Blind Tasting Bourbon Less Than $50

A while ago I organized a blind tasting of bourbons that cost less than $50. I was inspired to put this together after a small group of friends and I did a blind tasting of whiskeys under $20. That tasting was both a lot of fun and introduced me to a couple of bourbons that I really love. Wanting to repeat this process I put together a game plan. First, I wanted to focus the tasting only on bourbons between $20 and $50. I picked this price point for two reasons: one, my expectation was the overall quality would be a little higher than the under $20 bracket; and two, because it falls in the range that I and many of my friends would feel comfortable spending on a bottle to drink at home from time to time without feeling like its so expensive or exceptional we'd have to save it for some sort of special occasion. Second,  I only wanted bourbons that I knew were sold by the distillery i.e. no Non-Distiller Producer bourbons like Bulleit or Black Maple Hill. Third, I didn't want any single barrel products because by nature their flavor profile can change from barrel to barrel and I wanted to help people find a bourbon that they would like and be able to return to and have it taste the same as it was at the party.  With these criteria in mind I went about finding bourbons that fit.

I found over dozen bourbons that matched my criteria however, 12 samples of bourbons even at 1/4 oz each starts to add up. I wanted to be sure that people could get home safely so I limited the field to nine. As I spread the word among my friends I was able to find about 25 people who committed to coming and who were willing to chip in to cover the costs of the whiskey.

Now, because I also wanted to participate in the tasting, the trick was figuring out how to set things up so the tasting was blind for me as well. The solution I settled on was I would mark nine brown paper lunch bags with the planetary symbols, Mars ♂, Venus ♀ etc. and then my wife bagged the bottles. For a couple of the bottles that were more easy to identify we decanted the bourbon into clean wine bottles.

The tasting was hosted at a friend's house and I placed three bottles of bourbon in the kitchen, the living room and a spare bedroom. The reason for this was that it forced people to move around and not just all congregate in one room of the house. I wasn't concerned about the order in which people tasted the bourbons so it worked fine. In a more formal tasting, flight order is important but for our purposes it was an easy sacrifice.

After a few hours or tasting and eating snacks, I collected the score sheets that I handed out the to tasters. They rated each bourbon from 1-10 based on what they liked. When I tallied the results, one of the first things that stood out was there were no bad bourbons in the batch.  While people liked some bourbons more than others there were no clear winners or losers. In the tasting under $20 it was very obvious that there were a couple of whiskeys that everyone liked and a couple that everyone didn't like, but not this time. This was an encouraging result because what it said to me was if you are going to buy a bourbon in the $20-$50 price range, you can be sure that it is a quality product though you can't guarantee the it will be your favorite.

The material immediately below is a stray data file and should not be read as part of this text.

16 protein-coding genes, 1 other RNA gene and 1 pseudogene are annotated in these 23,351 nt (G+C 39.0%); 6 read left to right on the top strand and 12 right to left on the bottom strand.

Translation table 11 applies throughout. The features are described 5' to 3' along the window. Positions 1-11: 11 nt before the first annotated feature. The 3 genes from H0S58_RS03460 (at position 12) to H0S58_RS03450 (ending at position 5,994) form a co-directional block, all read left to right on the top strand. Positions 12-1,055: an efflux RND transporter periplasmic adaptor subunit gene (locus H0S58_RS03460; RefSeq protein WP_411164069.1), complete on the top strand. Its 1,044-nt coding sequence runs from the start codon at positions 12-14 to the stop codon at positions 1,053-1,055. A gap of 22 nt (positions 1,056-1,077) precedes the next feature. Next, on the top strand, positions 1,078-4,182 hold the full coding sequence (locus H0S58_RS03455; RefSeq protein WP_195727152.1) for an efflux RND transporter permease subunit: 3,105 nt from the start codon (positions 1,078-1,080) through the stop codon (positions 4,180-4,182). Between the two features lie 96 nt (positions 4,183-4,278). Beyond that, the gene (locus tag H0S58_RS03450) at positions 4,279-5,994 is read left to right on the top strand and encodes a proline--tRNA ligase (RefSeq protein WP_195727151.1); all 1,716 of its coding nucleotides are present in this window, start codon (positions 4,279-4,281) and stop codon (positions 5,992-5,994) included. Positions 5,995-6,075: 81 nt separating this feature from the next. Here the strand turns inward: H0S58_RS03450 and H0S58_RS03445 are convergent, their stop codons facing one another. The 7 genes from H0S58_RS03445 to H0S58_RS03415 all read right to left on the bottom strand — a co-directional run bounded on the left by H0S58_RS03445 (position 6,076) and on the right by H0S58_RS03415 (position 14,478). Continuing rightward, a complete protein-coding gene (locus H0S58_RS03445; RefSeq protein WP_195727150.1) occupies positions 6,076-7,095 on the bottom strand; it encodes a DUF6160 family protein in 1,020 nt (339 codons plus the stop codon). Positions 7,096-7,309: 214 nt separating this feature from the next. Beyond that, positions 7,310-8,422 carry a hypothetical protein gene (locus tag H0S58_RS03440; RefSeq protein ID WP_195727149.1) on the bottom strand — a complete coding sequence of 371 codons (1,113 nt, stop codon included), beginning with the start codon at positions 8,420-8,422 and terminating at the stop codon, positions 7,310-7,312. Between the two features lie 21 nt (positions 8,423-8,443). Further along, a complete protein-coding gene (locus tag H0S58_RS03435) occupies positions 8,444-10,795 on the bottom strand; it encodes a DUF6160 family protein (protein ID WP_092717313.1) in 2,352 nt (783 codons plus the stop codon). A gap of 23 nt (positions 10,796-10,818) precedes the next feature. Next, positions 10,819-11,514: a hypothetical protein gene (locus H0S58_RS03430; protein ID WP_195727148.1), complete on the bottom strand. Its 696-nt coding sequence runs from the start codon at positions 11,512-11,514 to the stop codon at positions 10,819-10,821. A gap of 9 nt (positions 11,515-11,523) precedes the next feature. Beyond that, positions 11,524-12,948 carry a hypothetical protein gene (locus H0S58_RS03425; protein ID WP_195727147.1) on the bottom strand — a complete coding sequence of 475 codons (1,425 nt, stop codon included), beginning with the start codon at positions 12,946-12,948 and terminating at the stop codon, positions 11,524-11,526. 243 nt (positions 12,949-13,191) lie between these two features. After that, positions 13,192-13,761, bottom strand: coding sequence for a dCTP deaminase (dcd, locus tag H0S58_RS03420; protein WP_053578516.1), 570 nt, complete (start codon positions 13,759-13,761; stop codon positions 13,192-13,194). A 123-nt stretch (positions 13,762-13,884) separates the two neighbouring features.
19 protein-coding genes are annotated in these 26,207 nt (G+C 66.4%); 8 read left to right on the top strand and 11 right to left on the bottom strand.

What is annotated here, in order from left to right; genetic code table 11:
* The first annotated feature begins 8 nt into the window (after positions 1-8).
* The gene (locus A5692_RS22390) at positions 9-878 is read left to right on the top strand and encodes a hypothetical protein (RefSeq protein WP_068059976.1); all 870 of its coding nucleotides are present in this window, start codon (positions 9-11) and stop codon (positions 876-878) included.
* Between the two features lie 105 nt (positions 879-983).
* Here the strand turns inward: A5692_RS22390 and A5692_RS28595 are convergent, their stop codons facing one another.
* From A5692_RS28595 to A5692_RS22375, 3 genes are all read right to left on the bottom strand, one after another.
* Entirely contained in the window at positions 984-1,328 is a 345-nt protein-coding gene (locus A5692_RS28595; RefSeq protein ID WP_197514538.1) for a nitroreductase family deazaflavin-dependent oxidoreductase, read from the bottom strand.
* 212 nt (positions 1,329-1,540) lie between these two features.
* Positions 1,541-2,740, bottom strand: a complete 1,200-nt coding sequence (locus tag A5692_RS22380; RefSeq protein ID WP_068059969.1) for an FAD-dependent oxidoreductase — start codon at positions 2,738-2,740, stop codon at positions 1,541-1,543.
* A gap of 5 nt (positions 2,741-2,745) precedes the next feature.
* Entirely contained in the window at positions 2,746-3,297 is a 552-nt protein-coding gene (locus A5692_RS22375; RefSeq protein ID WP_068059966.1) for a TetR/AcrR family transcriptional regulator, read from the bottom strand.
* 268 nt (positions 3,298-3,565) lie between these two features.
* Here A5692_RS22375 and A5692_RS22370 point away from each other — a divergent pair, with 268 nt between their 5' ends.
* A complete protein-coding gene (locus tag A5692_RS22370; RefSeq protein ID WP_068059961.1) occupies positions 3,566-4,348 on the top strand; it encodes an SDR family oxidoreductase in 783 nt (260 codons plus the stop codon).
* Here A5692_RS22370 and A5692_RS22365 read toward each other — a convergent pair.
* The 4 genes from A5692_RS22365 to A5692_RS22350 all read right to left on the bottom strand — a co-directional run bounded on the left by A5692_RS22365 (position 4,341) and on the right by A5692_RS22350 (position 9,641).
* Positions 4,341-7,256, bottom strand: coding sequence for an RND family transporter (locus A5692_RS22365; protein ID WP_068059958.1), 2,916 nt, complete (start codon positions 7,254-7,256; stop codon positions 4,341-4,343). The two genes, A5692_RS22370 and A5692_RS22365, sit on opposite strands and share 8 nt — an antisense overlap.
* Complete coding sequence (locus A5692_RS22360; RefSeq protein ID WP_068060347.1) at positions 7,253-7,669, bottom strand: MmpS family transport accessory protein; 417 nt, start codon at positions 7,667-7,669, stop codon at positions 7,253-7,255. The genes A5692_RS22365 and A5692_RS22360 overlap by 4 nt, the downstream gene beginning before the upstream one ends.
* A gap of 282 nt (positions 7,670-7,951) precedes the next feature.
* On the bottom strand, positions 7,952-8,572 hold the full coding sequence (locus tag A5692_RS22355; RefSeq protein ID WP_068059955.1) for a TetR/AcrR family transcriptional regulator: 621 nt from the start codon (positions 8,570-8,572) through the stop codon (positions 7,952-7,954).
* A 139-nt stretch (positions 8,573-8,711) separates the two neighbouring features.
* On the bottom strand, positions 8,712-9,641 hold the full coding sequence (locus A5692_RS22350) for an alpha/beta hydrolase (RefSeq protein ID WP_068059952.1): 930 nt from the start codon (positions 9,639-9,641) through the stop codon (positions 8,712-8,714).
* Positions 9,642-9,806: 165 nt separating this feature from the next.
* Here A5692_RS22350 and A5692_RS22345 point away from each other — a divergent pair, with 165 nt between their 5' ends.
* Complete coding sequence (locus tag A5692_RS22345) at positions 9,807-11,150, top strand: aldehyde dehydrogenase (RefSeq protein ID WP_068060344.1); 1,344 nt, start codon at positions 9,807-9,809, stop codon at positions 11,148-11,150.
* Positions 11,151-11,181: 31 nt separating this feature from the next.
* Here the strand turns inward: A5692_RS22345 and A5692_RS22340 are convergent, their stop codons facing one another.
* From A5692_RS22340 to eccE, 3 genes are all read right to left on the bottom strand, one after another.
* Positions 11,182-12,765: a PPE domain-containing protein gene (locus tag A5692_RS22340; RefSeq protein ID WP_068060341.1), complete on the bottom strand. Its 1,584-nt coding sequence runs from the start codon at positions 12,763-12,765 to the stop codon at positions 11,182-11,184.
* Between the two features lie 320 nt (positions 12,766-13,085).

After tallying the scores here were the results from our group of tasters:

  1. Russel's Reserve 10 Year Old 90 Proof (45% ABV) Distilled by the Wild Turkey Distillery in Lawrenceburg, KY.

  2. Henry DuYore's Straight Bourbon 91.3 Proof (45.65% ABV) Distilled by Ransom Spirits in Sheridan, OR. (This was the only craft bourbon and the only bourbon not from Kentucky in the tasting.)

  3. John E. Fitzgerald Larceny 92 Proof (46% ABV) Distilled at the Bernheim distillery in Louisville, KY and owned by Heaven Hill.

  4. Colonel E.H. Taylor Small Batch Bottled in Bond 100 Proof (50% ABV) Distilled at the Buffalo Trace Distillery in Frankfort, KY.

  5. Woodford Reserve Distiller's Select, 90.4 Proof (45.2% ABV) Distilled at the Woodford Reserve Distillery in Versailles, KY and owned by Brown-Forman.

  6. Elijah Craig 12 Year Old 94 Proof (47% ABV) Distilled at the Bernheim distillery in Louisville, KY and owned by Heaven Hill.

  7. Four Roses Small Batch 90 Proof (45% ABV) Distilled at Four Roses in Lawrenceburg, KY.

  8. Basil Hayden 80 Proof (40% ABV) Distilled at Jim Beam's Clermont and Frankfort distilleries in KY.

  9. Maker's 46 94 Proof (47% ABV) Distilled at the Maker's Mark Distillery in Loretto, KY.